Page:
on faith, science, and the cosmos

All of us have faith. We must, because no human can prove an absolute truth. Faith allows us to function: faith in the sunrise, faith that other souls exist. But we cannot know that any of it is as it seems. We cannot even find the ends of the universe, much less the rules that apply for the beings within it.

Helix Nebula As Seen By Hubble and the Cerro Toledo Inter-American Observatory

Source: hubblesite.org

Even science takes faith. Science is, essentially, human logic applied to human observation. A human can only observe so much. Thus, you have a finite sample size being applied to form an infinite truth. Even 99.999999% accuracy is not Truth. For simplicity’s sake, you have to assume that after a certain number of trials, the law is probably “absolute.” So we fill in that .000001% with faith. Even then, another scientist may blow it up with a new “absolute.” We were certain the world was a cube. We were certain gravity was a force. But we were wrong.

We have faith that the entire universe operates on our physical laws, based only on our study of those within our reach. There could be multiple universes. How would we know? Science is capturing the bird you see from your window and deciding that this, and only this, is a bird. You could not have fathomed a peacock from a downtown apartment. But Truth is not governed by our ability to fathom it.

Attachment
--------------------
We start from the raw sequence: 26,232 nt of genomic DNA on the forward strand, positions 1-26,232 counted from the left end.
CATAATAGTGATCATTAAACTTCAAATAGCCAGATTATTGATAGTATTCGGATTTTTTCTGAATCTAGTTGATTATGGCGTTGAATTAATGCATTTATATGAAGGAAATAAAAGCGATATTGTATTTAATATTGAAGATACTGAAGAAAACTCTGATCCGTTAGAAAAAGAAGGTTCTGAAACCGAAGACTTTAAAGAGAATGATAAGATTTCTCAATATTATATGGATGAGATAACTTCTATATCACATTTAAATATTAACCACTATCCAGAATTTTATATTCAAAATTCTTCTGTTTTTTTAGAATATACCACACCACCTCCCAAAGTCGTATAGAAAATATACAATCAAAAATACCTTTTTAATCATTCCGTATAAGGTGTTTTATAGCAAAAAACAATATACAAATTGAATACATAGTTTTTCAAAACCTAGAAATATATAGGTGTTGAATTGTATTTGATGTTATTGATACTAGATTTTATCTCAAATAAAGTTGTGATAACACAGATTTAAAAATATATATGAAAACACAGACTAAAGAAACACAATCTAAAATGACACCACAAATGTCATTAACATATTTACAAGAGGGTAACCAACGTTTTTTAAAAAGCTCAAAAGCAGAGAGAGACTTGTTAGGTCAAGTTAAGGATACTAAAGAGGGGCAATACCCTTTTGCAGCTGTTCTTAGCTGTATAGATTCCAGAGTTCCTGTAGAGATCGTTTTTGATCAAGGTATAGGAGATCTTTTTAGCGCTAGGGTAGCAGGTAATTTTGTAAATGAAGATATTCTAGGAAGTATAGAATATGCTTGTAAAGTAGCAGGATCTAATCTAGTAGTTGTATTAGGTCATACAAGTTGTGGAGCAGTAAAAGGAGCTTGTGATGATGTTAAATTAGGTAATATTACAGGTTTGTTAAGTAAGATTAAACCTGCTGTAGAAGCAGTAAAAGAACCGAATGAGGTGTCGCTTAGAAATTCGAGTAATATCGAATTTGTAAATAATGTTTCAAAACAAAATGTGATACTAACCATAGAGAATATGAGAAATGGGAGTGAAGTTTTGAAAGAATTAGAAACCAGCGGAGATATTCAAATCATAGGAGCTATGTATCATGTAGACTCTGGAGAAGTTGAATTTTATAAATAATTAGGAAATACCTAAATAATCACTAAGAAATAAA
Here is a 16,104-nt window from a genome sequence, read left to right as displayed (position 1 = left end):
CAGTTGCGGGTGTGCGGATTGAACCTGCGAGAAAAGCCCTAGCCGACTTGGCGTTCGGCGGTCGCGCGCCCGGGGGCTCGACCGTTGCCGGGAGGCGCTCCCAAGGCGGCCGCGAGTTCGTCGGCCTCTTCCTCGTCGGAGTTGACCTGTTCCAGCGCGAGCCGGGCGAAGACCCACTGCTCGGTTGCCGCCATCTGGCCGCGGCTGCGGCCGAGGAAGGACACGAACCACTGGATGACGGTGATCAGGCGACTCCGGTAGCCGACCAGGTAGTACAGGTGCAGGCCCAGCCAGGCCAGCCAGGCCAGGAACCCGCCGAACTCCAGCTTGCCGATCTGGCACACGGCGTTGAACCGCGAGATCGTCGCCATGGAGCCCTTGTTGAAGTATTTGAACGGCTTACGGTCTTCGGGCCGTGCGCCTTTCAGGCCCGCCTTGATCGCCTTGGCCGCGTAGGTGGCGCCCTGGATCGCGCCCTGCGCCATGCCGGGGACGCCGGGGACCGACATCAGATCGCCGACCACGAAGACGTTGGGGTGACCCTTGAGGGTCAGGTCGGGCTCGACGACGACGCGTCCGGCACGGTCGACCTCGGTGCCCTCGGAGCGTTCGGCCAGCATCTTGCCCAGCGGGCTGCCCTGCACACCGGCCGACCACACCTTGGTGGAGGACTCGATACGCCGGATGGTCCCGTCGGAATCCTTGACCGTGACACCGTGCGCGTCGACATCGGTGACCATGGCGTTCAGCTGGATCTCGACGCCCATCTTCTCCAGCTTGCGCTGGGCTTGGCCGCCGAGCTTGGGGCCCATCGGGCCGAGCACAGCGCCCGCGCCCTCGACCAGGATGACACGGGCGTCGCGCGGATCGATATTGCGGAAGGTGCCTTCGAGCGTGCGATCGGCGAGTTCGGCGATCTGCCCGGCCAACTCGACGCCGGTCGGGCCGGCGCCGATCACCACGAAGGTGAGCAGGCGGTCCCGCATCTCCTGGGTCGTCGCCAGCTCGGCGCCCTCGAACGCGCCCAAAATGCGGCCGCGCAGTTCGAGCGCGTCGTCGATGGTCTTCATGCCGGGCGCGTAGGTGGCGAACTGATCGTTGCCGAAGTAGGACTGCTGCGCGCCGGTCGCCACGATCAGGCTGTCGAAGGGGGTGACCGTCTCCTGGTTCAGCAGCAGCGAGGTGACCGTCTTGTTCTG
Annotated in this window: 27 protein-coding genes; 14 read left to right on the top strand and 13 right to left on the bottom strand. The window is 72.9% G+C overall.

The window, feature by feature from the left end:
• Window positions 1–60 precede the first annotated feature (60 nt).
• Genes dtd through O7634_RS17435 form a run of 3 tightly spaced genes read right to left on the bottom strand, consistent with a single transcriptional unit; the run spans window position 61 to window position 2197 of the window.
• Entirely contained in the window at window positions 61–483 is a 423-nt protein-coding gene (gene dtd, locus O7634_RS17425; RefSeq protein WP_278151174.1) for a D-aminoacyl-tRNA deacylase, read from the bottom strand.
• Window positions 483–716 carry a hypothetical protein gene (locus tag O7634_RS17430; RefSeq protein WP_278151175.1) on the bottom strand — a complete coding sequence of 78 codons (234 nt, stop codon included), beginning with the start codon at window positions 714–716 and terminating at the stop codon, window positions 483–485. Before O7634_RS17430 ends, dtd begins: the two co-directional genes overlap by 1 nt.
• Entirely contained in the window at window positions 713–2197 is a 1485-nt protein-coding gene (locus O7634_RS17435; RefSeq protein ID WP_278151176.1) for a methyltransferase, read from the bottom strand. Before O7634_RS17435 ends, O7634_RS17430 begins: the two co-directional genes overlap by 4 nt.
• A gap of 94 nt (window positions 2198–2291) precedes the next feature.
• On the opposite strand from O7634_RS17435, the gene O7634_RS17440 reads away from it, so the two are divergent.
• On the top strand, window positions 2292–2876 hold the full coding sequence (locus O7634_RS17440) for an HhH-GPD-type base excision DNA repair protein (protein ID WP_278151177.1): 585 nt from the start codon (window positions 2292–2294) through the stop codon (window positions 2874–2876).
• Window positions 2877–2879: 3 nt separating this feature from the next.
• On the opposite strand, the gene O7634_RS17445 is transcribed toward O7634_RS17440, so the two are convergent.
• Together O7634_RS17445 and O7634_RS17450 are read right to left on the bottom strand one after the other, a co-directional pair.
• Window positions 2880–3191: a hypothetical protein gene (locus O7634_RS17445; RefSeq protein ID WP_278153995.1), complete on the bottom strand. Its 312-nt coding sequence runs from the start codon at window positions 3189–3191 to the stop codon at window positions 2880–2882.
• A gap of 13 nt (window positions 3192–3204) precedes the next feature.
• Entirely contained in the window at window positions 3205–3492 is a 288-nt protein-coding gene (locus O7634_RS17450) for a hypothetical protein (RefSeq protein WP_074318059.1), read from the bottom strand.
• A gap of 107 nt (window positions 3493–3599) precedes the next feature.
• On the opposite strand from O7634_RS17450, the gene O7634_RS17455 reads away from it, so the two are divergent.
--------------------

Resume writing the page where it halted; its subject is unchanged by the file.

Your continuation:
Neither scientist nor theologian can prove the infinite or the intangible. The scientist can prove only that her theory, so far, has withstood critique. The theologian can prove only that there was a man named Jesus who died 2,000 years ago and that she knows Him as God. Although both people can submit evidence, both truths come down to faith. In an infinite universe, there is no real proof.

Looking into the the vastness of our dark, violent universe, we must admit our illiteracy. From there only should we search for Truth.


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